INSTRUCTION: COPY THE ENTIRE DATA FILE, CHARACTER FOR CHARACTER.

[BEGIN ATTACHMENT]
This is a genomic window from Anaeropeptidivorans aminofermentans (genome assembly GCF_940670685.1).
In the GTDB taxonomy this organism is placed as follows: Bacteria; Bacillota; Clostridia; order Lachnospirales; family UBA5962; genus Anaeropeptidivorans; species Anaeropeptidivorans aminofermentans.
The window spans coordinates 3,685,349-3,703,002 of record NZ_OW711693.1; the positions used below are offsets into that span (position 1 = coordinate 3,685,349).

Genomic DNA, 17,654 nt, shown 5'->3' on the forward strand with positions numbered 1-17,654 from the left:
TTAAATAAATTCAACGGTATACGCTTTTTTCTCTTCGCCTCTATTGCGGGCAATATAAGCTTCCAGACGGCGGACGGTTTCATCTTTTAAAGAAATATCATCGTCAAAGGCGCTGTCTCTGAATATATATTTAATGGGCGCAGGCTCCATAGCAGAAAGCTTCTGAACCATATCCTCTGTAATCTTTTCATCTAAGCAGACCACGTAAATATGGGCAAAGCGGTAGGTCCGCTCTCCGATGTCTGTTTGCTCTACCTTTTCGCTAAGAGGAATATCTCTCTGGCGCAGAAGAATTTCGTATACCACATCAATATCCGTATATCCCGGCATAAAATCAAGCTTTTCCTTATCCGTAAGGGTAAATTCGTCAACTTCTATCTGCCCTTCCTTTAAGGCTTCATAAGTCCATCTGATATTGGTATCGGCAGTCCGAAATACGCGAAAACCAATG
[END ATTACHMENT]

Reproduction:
This is a genomic window from Anaeropeptidivorans aminofermentans (genome assembly GCF_940670685.1).
In the GTDB taxonomy this organism is placed as follows: Bacteria; Bacillota; Clostridia; order Lachnospirales; family UBA5962; genus Anaeropeptidivorans; species Anaeropeptidivorans aminofermentans.
The window spans coordinates 3,685,349-3,703,002 of record NZ_OW711693.1; the positions used below are offsets into that span (position 1 = coordinate 3,685,349).

Genomic DNA, 17,654 nt, shown 5'->3' on the forward strand with positions numbered 1-17,654 from the left:
TTAAATAAATTCAACGGTATACGCTTTTTTCTCTTCGCCTCTATTGCGGGCAATATAAGCTTCCAGACGGCGGACGGTTTCATCTTTTAAAGAAATATCATCGTCAAAGGCGCTGTCTCTGAATATATATTTAATGGGCGCAGGCTCCATAGCAGAAAGCTTCTGAACCATATCCTCTGTAATCTTTTCATCTAAGCAGACCACGTAAATATGGGCAAAGCGGTAGGTCCGCTCTCCGATGTCTGTTTGCTCTACCTTTTCGCTAAGAGGAATATCTCTCTGGCGCAGAAGAATTTCGTATACCACATCAATATCCGTATATCCCGGCATAAAATCAAGCTTTTCCTTATCCGTAAGGGTAAATTCGTCAACTTCTATCTGCCCTTCCTTTAAGGCTTCATAAGTCCATCTGATATTGGTATCGGCAGTCCGAAATACGCGAAAACCAATG